And I would have to say to Mary’s comment, it’s not sexism alone, its ultra feminism. Woman who support this don’t want us to believe that we must rely on a man for love and affection.

    As long as the romance is clean and spirit filling, I want to read it. I am displeased with some of the new genres coming out, despite their HEA ending, what happens between the covers of those books do push boundries best not written about.

  4. Man, I hate that. That’s like Christians always being portrayed as hypocritical. I also agree with Mary, that it might have sexist roots.

    Camy

  5. Margaret, thanks for taking the stand against these slurs against romance fiction. I think we need to get the name of the reporter and as a group send him several good books and dare him to read them. :0) It might be harder to slam them next time and maybe even gain a reader.
    At the very least we could all write him a letter and tell him what we think of people who are passing off their opinions as the truth.—of course there is plenty in the news about the consequences of that at the moment. :0)
    Then of course, I’m left with a nudge to pray for the poor soul. He is bound to catch plenty of flax for this blunder. :0)
    Jan Warren

  6. Well said, Margaret. Every person in my local writer’s group write erotica, paranormal, horror, and there is one other inspy writer, and another who writes for Temptation and another steamy line yet I know God asked me to be a part of that group…and yes that means I have to critique their stuff which means I have to read their stuff. The bonus is they read mine too. I try to love and not judge. I like a good story even if the blazen red books on my shelf do melt the covers of the pastel blue ones. LOL! Sometimes I read for inspiration and sometimes I read for escape. I read as much secular as Christian and I feel okay about that between God and I. If He asked me to write it I’d write it. Also I think more men read romance than would admit it and I think that number will increase. Squirrel

  7. Way to go, Margaret! What idiots. On a side note, I recall reading in RWR, when an author (I can’t recall who, but she was published) was asked by someone, “when are you going to write a REAL book.” She replied, “I guess when they stop paying me REAL money for my FAKE books.”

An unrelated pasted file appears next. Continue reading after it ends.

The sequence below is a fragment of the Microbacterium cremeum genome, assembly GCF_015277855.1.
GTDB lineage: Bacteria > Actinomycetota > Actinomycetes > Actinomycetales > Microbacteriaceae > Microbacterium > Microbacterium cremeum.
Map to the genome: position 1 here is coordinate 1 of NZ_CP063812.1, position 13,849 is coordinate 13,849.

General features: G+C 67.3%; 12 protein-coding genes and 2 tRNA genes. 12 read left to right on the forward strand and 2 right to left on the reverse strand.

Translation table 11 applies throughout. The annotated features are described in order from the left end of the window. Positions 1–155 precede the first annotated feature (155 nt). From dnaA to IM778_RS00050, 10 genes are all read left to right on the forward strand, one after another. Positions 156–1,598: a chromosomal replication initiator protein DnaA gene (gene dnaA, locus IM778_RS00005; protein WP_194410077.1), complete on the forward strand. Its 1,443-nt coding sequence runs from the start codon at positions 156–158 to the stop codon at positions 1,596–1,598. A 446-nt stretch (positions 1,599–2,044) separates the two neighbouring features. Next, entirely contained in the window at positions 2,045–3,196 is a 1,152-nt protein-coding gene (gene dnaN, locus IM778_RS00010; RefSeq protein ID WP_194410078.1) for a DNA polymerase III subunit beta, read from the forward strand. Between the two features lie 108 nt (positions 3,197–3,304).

People are just so single minded about subjects. It’s easier to be ignorant than to actually discover what their talking about sometimes.

    I have to agree with Loree too. What does trashy mean? Heaven forbid two people meet, get to know one another and fall in love. I mean apparently that is just a completely bad idea… Thank goodness not everyone feels that way.

    And they can call it trash all they want, but you know what, I’ll keep reading it and so will their wives, mothers, and daughters 🙂 If that makes me trashy, well at least I’m in good company.

  8. Margaret, I appreciated your analogy to other genres.

    I love science fiction. Always have. I grew up on Ray Bradbury’s stories, tempting me to new heights of imagination and physical principle.

    There’s a lot of awful sci-fi out right now, mixed with some two-thumbs up good stuff.

    The same goes for romance, inspirational or not. I love a well-woven story line and yeah, I’m a HEA kind of girl for the most part.

    But I like to think as I read, so a poorly written love story won’t hold my attention.

    In The Sound of Music, the mother superior told Maria, “The love of a man for a woman is holy, too.” We know that. We celebrate that as women and writers.

    (Which doesn’t mean my husband has a clue half the time, but that’s the nature of the beast and topic for a totally different blog. I think it would be entitled “How Venus blew up Mars on a really bad hair day when he forgot to rinse the sink and run the dishwasher”, or something like that.)

    Thanks for opening your blog to a discussion like this. You rock, Daley!

    Ruth